The project explores the role of modernization theory in the development of two foreign and domestic service programs: the Peace Corps and Volunteers in Service to America (VISTA). The Peace Corps has long been understood as a modernizing effort in a Cold War context, and this project will further investigate VISTA’s place in this framework, from foreign and domestic policy perspectives. By analyzing the influence of ideologies such as modernization theory on policymakers’ development of these two service programs, this project will contribute to a more complete picture of the relationship between foreign and domestic policy during a pivotal post-war period, and what this means for ideas of a “liberal international order.”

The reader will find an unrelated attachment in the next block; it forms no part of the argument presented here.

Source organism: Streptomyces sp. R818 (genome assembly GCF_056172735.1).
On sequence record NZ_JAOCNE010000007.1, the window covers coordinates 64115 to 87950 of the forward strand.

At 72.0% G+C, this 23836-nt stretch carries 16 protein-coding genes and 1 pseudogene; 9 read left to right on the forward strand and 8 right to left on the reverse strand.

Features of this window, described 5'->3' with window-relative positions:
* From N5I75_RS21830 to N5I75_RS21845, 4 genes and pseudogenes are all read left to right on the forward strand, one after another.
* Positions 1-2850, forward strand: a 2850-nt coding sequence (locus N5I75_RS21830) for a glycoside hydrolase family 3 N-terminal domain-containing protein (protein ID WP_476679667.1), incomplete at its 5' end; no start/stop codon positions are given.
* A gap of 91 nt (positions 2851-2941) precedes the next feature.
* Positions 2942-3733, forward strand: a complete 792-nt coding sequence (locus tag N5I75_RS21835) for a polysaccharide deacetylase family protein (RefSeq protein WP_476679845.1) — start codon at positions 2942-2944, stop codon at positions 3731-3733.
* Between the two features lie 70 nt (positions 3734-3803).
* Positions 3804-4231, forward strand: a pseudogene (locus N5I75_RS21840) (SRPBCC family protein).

The project focusses on how US views of the Chinese diaspora in Southeast Asia influenced its strategic interpretations of the region. Being eleven million strong, dispersed across the region and sharing ethnic ties with Communist China, interpretations of the diaspora intersected with key Cold War themes in the region, such as domino theory and strategic containment. By analyzing the relation between racial perceptions and US behavior abroad, the research explores the dynamic, conflicting and often counterproductive ways through which race influenced US foreign policy during the Cold War era. The project thereby contributes to our understanding how illiberal characteristics underpinned US behavior abroad amidst the construction and establishment of the ‘liberal international order’ during the Cold War.